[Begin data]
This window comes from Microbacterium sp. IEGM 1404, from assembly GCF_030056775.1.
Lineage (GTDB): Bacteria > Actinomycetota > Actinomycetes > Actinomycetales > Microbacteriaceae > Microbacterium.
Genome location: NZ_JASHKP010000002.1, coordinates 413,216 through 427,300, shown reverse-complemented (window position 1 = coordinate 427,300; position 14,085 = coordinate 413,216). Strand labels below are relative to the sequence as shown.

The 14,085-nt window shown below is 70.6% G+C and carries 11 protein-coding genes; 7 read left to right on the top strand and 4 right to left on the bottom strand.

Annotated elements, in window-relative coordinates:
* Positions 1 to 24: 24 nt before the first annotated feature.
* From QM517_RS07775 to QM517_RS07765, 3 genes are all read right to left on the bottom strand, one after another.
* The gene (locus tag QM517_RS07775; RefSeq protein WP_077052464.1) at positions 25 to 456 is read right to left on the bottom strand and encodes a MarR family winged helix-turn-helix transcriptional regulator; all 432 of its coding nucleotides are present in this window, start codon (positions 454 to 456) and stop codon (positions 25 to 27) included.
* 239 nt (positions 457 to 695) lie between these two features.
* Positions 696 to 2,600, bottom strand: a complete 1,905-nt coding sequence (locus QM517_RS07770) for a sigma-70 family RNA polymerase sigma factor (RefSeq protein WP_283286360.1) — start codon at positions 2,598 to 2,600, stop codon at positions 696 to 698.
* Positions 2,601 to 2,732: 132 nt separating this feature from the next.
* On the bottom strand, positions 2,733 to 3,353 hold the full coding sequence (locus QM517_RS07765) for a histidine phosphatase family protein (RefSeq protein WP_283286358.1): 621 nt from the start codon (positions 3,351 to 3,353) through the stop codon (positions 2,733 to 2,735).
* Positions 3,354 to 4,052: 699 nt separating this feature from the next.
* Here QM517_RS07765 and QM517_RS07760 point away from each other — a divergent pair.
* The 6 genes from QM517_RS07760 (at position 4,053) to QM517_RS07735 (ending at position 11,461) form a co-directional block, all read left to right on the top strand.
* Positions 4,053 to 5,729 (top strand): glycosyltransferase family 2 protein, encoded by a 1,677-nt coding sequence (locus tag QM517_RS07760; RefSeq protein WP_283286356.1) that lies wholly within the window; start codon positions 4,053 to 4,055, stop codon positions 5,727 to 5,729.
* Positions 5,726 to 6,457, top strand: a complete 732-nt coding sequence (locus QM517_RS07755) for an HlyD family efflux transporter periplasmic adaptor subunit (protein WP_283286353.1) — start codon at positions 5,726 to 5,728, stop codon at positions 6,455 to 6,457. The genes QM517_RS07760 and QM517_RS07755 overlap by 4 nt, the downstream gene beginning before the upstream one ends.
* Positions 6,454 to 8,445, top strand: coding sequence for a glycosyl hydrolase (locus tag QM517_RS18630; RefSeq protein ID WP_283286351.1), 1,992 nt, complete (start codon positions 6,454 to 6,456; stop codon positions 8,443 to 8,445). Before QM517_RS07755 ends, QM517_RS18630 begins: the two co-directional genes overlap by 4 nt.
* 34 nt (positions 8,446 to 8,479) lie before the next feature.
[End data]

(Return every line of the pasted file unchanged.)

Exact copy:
This window comes from Microbacterium sp. IEGM 1404, from assembly GCF_030056775.1.
Lineage (GTDB): Bacteria > Actinomycetota > Actinomycetes > Actinomycetales > Microbacteriaceae > Microbacterium.
Genome location: NZ_JASHKP010000002.1, coordinates 413,216 through 427,300, shown reverse-complemented (window position 1 = coordinate 427,300; position 14,085 = coordinate 413,216). Strand labels below are relative to the sequence as shown.

The 14,085-nt window shown below is 70.6% G+C and carries 11 protein-coding genes; 7 read left to right on the top strand and 4 right to left on the bottom strand.

Annotated elements, in window-relative coordinates:
* Positions 1 to 24: 24 nt before the first annotated feature.
* From QM517_RS07775 to QM517_RS07765, 3 genes are all read right to left on the bottom strand, one after another.
* The gene (locus tag QM517_RS07775; RefSeq protein WP_077052464.1) at positions 25 to 456 is read right to left on the bottom strand and encodes a MarR family winged helix-turn-helix transcriptional regulator; all 432 of its coding nucleotides are present in this window, start codon (positions 454 to 456) and stop codon (positions 25 to 27) included.
* 239 nt (positions 457 to 695) lie between these two features.
* Positions 696 to 2,600, bottom strand: a complete 1,905-nt coding sequence (locus QM517_RS07770) for a sigma-70 family RNA polymerase sigma factor (RefSeq protein WP_283286360.1) — start codon at positions 2,598 to 2,600, stop codon at positions 696 to 698.
* Positions 2,601 to 2,732: 132 nt separating this feature from the next.
* On the bottom strand, positions 2,733 to 3,353 hold the full coding sequence (locus QM517_RS07765) for a histidine phosphatase family protein (RefSeq protein WP_283286358.1): 621 nt from the start codon (positions 3,351 to 3,353) through the stop codon (positions 2,733 to 2,735).
* Positions 3,354 to 4,052: 699 nt separating this feature from the next.
* Here QM517_RS07765 and QM517_RS07760 point away from each other — a divergent pair.
* The 6 genes from QM517_RS07760 (at position 4,053) to QM517_RS07735 (ending at position 11,461) form a co-directional block, all read left to right on the top strand.
* Positions 4,053 to 5,729 (top strand): glycosyltransferase family 2 protein, encoded by a 1,677-nt coding sequence (locus tag QM517_RS07760; RefSeq protein WP_283286356.1) that lies wholly within the window; start codon positions 4,053 to 4,055, stop codon positions 5,727 to 5,729.
* Positions 5,726 to 6,457, top strand: a complete 732-nt coding sequence (locus QM517_RS07755) for an HlyD family efflux transporter periplasmic adaptor subunit (protein WP_283286353.1) — start codon at positions 5,726 to 5,728, stop codon at positions 6,455 to 6,457. The genes QM517_RS07760 and QM517_RS07755 overlap by 4 nt, the downstream gene beginning before the upstream one ends.
* Positions 6,454 to 8,445, top strand: coding sequence for a glycosyl hydrolase (locus tag QM517_RS18630; RefSeq protein ID WP_283286351.1), 1,992 nt, complete (start codon positions 6,454 to 6,456; stop codon positions 8,443 to 8,445). Before QM517_RS07755 ends, QM517_RS18630 begins: the two co-directional genes overlap by 4 nt.
* 34 nt (positions 8,446 to 8,479) lie before the next feature.